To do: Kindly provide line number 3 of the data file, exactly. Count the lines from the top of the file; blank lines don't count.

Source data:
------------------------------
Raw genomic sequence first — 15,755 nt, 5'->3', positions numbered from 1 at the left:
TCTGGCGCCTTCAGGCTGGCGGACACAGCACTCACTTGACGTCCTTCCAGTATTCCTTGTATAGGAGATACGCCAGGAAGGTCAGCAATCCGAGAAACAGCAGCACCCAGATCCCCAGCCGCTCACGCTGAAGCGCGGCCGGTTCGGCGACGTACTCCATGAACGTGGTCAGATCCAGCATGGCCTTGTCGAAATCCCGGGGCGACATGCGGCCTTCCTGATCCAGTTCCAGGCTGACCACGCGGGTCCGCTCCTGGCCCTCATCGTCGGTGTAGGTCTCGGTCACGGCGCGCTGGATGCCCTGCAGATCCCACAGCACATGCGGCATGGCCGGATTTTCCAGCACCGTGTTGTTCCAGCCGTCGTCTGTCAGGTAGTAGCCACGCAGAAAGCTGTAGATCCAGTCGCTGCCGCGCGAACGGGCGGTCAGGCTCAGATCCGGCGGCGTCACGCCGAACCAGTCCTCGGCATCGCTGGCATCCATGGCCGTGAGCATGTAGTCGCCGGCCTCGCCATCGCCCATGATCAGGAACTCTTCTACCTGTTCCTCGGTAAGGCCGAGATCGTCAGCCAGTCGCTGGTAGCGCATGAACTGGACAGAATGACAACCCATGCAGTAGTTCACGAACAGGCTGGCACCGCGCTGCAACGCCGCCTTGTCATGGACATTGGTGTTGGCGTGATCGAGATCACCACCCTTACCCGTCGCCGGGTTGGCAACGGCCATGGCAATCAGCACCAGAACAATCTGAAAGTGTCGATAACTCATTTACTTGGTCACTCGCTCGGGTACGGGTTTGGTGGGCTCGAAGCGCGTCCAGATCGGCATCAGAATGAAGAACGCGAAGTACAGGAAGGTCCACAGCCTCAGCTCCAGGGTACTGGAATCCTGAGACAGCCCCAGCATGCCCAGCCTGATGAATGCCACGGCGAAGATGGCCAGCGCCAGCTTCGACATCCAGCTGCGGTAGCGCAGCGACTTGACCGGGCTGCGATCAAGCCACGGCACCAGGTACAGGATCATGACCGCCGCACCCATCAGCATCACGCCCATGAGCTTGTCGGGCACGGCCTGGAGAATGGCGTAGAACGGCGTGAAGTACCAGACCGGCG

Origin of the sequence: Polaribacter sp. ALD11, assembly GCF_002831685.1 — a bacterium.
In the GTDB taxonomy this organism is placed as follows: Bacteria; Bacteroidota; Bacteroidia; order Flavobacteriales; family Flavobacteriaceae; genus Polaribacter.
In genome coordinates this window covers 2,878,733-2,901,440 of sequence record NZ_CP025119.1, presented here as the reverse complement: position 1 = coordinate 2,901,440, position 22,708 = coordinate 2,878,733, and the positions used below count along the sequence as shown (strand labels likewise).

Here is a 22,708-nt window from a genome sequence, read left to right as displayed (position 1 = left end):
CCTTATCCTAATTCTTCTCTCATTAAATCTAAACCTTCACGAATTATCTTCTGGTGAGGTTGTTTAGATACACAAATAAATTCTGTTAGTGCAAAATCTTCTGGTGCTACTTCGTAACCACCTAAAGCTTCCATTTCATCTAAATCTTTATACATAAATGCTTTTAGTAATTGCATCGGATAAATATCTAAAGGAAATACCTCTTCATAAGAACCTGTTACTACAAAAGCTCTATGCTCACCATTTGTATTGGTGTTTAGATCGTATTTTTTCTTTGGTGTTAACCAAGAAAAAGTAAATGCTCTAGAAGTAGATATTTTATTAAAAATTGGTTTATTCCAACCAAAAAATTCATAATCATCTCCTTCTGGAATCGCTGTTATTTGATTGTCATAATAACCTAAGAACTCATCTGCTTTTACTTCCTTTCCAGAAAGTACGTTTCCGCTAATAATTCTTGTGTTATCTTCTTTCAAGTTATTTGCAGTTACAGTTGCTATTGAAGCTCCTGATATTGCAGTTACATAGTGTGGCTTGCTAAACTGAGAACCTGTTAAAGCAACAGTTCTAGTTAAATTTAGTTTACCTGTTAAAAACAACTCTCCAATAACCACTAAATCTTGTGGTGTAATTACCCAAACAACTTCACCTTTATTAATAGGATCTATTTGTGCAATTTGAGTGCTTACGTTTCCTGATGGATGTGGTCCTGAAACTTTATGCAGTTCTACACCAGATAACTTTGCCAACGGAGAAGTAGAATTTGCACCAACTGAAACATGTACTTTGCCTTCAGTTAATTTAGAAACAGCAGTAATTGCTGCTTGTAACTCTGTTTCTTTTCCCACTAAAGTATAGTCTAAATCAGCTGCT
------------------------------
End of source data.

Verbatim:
Origin of the sequence: Polaribacter sp. ALD11, assembly GCF_002831685.1 — a bacterium.